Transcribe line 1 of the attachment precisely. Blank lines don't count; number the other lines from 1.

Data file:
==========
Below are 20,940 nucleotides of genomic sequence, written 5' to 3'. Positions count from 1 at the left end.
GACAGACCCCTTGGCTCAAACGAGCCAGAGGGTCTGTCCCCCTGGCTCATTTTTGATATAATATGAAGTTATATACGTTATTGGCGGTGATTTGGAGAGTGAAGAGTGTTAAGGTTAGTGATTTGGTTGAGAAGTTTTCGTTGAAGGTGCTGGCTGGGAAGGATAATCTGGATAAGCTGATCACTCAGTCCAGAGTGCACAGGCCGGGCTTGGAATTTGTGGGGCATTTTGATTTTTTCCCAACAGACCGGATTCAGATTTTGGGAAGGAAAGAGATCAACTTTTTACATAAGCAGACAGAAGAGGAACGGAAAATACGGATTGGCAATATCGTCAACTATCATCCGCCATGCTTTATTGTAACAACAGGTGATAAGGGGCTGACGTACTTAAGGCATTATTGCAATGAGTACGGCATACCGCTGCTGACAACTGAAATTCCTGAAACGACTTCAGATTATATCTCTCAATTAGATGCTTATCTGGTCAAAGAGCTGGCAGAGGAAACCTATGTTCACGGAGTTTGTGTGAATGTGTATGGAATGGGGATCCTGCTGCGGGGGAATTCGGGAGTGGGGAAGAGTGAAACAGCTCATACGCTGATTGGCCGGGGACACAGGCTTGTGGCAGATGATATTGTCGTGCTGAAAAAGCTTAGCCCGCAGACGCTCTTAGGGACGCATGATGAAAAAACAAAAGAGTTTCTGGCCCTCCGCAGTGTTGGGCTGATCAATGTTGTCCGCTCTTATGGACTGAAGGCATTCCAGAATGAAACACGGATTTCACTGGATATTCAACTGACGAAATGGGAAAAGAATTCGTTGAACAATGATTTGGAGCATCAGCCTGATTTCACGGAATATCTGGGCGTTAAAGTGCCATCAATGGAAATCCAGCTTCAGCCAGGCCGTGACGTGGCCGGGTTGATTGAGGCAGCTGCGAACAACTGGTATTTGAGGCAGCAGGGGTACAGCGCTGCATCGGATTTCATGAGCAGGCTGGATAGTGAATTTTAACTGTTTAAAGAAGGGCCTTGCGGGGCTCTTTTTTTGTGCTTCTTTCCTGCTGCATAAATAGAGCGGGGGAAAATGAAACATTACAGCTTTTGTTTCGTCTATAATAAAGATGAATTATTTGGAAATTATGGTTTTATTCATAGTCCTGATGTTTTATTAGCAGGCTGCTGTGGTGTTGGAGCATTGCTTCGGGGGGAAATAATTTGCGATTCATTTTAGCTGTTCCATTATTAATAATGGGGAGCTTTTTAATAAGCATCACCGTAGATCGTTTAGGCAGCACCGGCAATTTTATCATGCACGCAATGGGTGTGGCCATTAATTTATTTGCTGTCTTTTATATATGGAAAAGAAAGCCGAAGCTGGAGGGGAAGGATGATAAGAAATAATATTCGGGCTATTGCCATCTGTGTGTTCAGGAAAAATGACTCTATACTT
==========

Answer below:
Below are 20,940 nucleotides of genomic sequence, written 5' to 3'. Positions count from 1 at the left end.